Host of The Late Show, Stephen Colbert, was especially inflammatory with his comments following the speech.  Week after week, he is consistent in his approach to “comedy”, seeking high ratings and pandering to his audience by focusing his comedic firepower on the president.  In his late night “response” to the speech, he mentioned Trump’s achievement in lowering the African-American unemployment rate to record levels.  This comment was followed by Colbert stating that there was another point in history where the African-American employment rate was at zero.  However, only half of the president’s supporters would support going to that point.  Colbert is clearly inferring that there are some supporters of the president that would prefer African-Americans to be in chains.  This popular accusation of racism of Trump and the Republican Party has been carelessly thrown around for the past decade.  Colbert’s disparaging comments do nothing to unify the “racial divide” in the nation, but instead legitimize a condescending generalization through comedy.

It is well recognized that the freedom to criticize our government and its leadership is a hallmark of this nation.  While he has the freedom to say this, his viewers should take those comments for what they are.  Demeaning, baseless, racist, and unintelligent are the words that describe these remarks.  Colbert’s comments may be able to slide, but people are not ignorant of what he is implying and seeking to promote.

The host did not experience any significant backlash from his comments.  Why shouldn’t he?  The press does a wonderfully thorough job in holding the president accountable for every remark he has given on race, ethnic groups, and other sensitive issues.  In contrast, late night comedians have been given a free pass to paint a wildly inaccurate picture of the president’s supporters.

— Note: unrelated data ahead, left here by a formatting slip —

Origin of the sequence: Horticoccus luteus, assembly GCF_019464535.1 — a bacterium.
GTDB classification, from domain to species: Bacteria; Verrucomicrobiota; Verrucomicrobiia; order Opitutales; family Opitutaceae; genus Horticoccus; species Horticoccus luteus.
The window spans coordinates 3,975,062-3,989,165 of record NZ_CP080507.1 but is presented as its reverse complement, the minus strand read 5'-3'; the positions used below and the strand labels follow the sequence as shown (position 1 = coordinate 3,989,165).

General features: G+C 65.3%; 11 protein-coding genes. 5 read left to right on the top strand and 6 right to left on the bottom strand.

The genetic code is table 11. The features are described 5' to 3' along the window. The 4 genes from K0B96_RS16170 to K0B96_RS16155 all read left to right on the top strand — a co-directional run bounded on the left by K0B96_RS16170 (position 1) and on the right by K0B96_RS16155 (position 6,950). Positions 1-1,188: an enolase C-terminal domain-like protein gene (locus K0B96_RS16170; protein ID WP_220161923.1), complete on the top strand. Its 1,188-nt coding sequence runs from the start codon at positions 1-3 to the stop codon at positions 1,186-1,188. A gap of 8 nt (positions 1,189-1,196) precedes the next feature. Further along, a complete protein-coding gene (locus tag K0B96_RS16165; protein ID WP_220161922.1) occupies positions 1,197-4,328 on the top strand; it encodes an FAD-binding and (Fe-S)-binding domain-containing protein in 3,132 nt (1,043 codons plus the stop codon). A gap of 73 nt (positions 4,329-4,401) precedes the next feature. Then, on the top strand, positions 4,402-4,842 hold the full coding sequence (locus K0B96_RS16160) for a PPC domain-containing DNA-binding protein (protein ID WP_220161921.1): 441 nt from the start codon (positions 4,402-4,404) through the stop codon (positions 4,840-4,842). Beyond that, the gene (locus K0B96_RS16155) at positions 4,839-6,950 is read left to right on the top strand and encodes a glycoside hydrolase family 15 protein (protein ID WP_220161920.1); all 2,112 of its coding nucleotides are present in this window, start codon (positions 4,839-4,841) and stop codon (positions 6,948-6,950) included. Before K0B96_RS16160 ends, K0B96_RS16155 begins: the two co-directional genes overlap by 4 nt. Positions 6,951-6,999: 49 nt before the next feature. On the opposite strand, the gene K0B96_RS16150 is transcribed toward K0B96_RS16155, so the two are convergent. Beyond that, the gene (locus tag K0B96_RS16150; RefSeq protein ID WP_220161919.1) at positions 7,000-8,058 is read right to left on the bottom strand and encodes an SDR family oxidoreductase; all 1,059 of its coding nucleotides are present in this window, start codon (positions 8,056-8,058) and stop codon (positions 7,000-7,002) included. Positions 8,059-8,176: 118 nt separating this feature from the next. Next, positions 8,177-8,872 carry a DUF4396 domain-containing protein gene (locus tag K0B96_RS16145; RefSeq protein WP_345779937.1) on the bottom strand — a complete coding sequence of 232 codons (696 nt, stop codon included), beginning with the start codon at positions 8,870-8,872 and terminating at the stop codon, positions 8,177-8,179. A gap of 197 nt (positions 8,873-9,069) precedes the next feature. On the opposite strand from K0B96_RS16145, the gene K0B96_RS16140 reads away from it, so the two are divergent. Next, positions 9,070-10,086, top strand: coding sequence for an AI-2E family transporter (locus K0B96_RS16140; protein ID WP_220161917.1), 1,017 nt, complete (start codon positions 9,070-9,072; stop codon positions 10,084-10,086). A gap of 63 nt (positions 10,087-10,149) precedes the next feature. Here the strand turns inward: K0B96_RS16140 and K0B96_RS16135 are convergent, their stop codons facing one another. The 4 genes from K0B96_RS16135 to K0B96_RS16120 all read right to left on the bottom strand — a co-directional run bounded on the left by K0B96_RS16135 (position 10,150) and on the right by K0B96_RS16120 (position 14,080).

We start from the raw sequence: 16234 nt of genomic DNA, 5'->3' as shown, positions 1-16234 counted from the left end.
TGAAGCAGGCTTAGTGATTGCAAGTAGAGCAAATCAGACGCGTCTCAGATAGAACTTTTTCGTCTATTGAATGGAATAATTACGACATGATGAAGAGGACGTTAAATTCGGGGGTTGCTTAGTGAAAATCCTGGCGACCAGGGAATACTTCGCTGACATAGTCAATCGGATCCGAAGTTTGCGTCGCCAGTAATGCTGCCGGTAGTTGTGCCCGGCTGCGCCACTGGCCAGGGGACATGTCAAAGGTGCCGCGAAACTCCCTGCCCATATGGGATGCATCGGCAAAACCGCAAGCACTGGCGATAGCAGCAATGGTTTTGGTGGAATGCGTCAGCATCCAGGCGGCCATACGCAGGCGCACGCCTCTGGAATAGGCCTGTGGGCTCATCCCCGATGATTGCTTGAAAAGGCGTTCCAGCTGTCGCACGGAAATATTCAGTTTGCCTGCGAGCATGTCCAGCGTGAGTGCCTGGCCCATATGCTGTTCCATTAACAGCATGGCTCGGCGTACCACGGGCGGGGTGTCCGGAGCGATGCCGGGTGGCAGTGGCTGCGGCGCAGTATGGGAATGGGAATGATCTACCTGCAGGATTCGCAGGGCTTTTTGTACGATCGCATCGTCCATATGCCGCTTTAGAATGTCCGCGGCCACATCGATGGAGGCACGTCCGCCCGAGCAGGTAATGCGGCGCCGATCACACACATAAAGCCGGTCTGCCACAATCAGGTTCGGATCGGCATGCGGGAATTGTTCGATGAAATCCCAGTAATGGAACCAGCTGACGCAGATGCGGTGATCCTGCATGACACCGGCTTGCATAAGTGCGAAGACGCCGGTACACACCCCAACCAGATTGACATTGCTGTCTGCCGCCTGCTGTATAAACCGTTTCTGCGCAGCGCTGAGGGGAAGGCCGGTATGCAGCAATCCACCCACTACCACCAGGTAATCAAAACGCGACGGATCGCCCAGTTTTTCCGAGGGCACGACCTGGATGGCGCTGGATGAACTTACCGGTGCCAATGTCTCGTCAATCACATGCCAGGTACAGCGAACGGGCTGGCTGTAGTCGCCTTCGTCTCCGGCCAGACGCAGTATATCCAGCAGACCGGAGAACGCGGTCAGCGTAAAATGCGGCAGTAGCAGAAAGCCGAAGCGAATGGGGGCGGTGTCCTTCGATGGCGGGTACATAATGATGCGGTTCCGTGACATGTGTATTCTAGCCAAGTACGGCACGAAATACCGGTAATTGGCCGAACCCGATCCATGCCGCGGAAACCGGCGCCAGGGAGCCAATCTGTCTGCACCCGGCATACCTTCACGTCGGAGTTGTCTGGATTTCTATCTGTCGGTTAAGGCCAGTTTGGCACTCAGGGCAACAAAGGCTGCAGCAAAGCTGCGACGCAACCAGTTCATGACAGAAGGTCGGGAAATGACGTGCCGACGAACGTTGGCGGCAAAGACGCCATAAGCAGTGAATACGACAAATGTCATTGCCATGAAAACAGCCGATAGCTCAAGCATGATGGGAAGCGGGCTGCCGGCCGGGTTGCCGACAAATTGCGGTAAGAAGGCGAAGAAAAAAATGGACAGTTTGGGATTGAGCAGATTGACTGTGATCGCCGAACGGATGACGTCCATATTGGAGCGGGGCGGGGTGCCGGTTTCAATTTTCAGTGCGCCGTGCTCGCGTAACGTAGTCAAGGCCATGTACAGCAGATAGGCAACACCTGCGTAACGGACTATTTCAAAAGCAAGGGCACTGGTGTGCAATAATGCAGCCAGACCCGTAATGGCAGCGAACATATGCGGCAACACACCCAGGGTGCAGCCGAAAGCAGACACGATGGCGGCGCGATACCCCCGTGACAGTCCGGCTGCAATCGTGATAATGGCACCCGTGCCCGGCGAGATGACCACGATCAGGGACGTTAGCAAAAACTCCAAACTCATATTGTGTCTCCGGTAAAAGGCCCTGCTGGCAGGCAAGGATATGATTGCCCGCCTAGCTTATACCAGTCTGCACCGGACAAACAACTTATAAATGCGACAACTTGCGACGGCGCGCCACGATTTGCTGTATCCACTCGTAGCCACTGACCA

This incident and the many other similar ones confirm the level of disparity between the president’s supporters and the elites that are determined to create his demise.  President Obama even stated that he wanted to make sure that the incoming president was given the best opportunity to succeed because a win for him was a win for us all.  Those from the upper-echelon of society, the late night hosts that pander to their opinions, and the Democratic leaders are only seeking to maximize their power.  They do not actually believe in protecting the interests of American workers, they will only seek to do what keep them in power.  If that means disconnecting from the views of their constituents and allowing dangerous immigration policies, they will gladly support that plan.

Contrary to their belief, Trump’s message was wholeheartedly about unification.  He was not spewing “racist bigotry”, making broad generalizations, or seeking to marginalize different groups.  Instead for a night, he decided to take a step back from cutthroat politics to make an effort to appeal to all Americans, regardless of their background.